Israeli company StoreDot recently announced that it can now mass-produce batteries for electric vehicles that can be fully charged in just five minutes. “The bottleneck in extra-fast charging is no longer the battery,” said the company’s managing director. But is this fast-charging battery really a game changer? And if so: exactly how?
Electric vehicle charging speeds are a minefield and can be difficult to understand. The latest models report peak charge rates in excess of 900 mph, but the average rate when charging 10% to 80% of the battery capacity is usually around half. The last piece of the battery is surprisingly difficult to “stuff”: Beyond 80% and outside of normal operating temperatures, fast charging slows down dramatically.
Even if you understand the capabilities of your car and its battery, the capacity of the charger itself will also limit the charge rate. In the UK, for example, there are only a handful of what we now consider “ultra-fast” chargers that can deliver over 100 kilowatts.
Most people drive well under 50 miles a day. With modern electric cars that can travel more than 200 miles on a single charge, they only need to be turned on once or twice a week. For around 60% of households with off-street parking, this can be done overnight outside of peak hours. Even if you feel like driving the full length of the UK from Land’s End to John O’Groats, today you can do so with a 30-40 minute break every 2-3 hours.
For those who can’t top up at home, there are already other options like topping up at work or quick topping up during your weekly business. There is little doubt that we could introduce electric vehicles without such high charge rates, but that depends on behavioral changes when it comes to “refueling”. Five minute charging removes a perceived barrier for many and makes the adoption of electric vehicles a much easier choice for those who do not have access to home charging.
Another major advantage comes from longer journeys. Few people currently own electric cars, so it is rare to see fast chargers on the go. However, this is likely to change over time. Tesla drivers who leave California on Thanksgiving can already wait hours for chargers. Will similar bottlenecks occur globally if the rest of us catch up with the early adopters of Silicon Valley? Charging for five minutes would reduce the number of fast charging points required at a gas station by a factor of ten, which would likely also improve economics, since fast charging points are expensive. The hardware alone costs tens of thousands of dollars.
Higher charge rates may not necessarily mean the need for larger network infrastructure at the charging hubs, as fewer cars would be charged at the same time. However, StoreDot states that it will add 300 miles of range in five minutes, suggesting charging rates are approaching 1 megawatt, three times the rate of the fastest chargers available today. This is a significant drain of electricity and therefore it is unlikely that you will find such chargers on every street corner or at every existing gas station. The necessary substations and cables etc. are just not there. Such high charging powers also require a new design of the car connector and potentially cooled cables that are bulky and difficult to handle. Perhaps wireless charging needs to become the norm.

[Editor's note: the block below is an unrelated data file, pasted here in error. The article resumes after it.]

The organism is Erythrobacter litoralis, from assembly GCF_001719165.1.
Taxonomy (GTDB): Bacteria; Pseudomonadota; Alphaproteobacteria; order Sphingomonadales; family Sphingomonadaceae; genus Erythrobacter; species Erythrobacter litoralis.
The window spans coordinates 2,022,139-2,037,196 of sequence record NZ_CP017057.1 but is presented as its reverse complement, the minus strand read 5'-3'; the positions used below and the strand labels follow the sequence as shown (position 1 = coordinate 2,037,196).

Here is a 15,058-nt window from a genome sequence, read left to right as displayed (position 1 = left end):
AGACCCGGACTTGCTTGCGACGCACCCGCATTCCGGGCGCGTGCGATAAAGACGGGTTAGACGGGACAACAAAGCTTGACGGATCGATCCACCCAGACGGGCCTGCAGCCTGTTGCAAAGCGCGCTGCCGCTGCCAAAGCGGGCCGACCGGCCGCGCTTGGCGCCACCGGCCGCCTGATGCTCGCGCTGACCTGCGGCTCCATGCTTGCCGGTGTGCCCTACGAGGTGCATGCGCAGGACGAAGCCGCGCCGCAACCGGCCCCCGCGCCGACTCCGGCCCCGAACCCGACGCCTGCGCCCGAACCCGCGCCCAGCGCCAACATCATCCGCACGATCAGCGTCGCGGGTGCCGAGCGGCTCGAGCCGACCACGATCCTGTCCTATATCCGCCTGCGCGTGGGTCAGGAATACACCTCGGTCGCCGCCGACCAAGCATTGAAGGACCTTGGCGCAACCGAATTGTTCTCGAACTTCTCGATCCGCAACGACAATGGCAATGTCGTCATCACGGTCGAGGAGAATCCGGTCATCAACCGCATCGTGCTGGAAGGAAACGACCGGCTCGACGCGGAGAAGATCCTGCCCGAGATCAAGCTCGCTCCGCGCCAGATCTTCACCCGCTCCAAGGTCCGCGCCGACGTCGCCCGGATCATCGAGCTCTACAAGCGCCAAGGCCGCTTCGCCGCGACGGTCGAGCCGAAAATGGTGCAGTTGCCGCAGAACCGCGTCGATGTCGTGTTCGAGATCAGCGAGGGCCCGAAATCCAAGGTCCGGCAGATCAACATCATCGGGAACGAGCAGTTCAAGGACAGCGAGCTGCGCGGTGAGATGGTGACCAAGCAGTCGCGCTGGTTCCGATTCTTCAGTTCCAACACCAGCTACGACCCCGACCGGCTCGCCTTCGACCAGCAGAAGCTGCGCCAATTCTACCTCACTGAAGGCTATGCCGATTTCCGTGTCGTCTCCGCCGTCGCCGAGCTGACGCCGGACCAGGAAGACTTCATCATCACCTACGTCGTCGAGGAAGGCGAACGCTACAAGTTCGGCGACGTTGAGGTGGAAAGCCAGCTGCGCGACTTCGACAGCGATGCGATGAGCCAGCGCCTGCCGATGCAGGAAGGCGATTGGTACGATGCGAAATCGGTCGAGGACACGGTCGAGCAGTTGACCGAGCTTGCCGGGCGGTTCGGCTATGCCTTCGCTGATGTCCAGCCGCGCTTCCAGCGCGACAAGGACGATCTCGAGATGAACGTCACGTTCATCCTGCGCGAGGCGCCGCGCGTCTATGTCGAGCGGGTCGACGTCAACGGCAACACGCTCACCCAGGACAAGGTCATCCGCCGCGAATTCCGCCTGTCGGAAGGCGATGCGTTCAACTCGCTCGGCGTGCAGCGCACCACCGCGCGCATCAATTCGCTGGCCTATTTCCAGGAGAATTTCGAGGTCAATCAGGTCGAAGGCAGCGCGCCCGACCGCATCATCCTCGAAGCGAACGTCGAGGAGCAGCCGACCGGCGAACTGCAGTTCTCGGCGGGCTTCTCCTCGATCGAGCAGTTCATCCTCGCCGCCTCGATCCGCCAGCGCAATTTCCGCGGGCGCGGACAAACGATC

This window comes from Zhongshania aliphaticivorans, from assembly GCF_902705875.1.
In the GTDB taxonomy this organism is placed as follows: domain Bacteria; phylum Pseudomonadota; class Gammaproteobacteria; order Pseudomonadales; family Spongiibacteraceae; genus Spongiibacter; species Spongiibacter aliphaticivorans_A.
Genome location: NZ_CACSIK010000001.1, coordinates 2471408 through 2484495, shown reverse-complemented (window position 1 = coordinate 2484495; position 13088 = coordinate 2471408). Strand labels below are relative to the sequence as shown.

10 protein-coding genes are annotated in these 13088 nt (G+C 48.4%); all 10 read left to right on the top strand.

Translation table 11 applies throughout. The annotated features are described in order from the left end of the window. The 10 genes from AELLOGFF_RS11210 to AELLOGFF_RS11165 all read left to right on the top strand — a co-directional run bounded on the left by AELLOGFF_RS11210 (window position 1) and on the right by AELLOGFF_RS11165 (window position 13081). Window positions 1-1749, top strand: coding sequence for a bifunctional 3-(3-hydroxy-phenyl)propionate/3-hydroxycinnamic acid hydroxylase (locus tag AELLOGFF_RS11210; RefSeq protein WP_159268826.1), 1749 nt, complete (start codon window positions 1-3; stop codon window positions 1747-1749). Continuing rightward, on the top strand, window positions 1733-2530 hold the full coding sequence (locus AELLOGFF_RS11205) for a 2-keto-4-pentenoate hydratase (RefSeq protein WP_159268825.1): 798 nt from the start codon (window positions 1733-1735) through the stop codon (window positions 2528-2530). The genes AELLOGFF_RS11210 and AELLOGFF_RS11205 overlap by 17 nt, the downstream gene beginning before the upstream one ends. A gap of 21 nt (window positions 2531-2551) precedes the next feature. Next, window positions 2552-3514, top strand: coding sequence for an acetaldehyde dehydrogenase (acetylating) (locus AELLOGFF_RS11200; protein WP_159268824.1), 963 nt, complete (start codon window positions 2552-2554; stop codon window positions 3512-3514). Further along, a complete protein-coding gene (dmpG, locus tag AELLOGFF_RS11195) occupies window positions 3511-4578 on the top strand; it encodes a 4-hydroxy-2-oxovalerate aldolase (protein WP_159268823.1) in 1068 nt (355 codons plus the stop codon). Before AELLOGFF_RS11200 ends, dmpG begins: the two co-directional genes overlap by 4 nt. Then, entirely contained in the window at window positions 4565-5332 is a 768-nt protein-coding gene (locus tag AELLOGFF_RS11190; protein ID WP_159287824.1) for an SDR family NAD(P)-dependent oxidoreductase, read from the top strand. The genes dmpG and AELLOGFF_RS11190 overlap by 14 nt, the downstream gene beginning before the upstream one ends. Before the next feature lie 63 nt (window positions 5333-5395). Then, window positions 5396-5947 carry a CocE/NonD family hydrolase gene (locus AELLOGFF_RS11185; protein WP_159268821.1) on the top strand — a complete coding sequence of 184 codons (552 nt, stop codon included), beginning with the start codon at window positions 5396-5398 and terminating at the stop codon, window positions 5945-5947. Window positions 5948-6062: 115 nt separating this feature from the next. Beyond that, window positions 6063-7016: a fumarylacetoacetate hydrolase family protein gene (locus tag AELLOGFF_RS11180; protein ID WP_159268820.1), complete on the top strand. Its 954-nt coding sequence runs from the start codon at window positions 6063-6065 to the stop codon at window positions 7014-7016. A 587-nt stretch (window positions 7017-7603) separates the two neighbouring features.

Can the network handle super-fast charging?
Electric vehicles can overload local networks and sudden increases in demand can cause problems for power producers. When cars are mainly charged overnight or during the day using slower chargers, as is currently the case, these problems are relatively easy to deal with. However, when high-speed charging means commuters power their cars on the way to and from work, that concentrated demand for electricity coincides with the existing peaks in demand. As intermittent renewable energies become more prevalent, this could cause major problems for grid operators as no one can order the wind to blow or the sun to shine in comfortable morning and evening blasts.
Electric cars pose some problems for intermittent renewables. Pedrosala / Shutterstock
Currently, electric vehicles are seen as a potential means of handling this disruption through controlled charging and even through the vehicle-to-grid, which allows car batteries to feed power back into the grid during periods of low generation. Widespread adoption of fast charging instead of home and work charging would reduce the capabilities for this type of system management.
Charging batteries quickly can also reduce the environmental impact of cars and other battery devices. For most drivers who only make long journeys occasionally, a car with a smaller, lighter battery that is also more efficient and cheaper may be more appealing because the charging stops are less inconvenient. This could have a positive impact on other battery uses as well: maybe you don’t need two batteries for your power tools when you can charge in just a minute?
Ultimately, this could mean fewer batteries are needed, and therefore less environmental damage from extracting and manufacturing the materials. While the five-minute charge isn’t a complete game changer, it does make the transition to electric vehicles easier.
This article by Rachel Lee, PhD Student, Electric Vehicles, University of Sheffield and Solomon Brown, Lecturer in Chemical Engineering, University of Sheffield, is republished by The Conversation under a Creative Commons license. Read the original article.
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Published January 31, 2021 – 10:00 UTC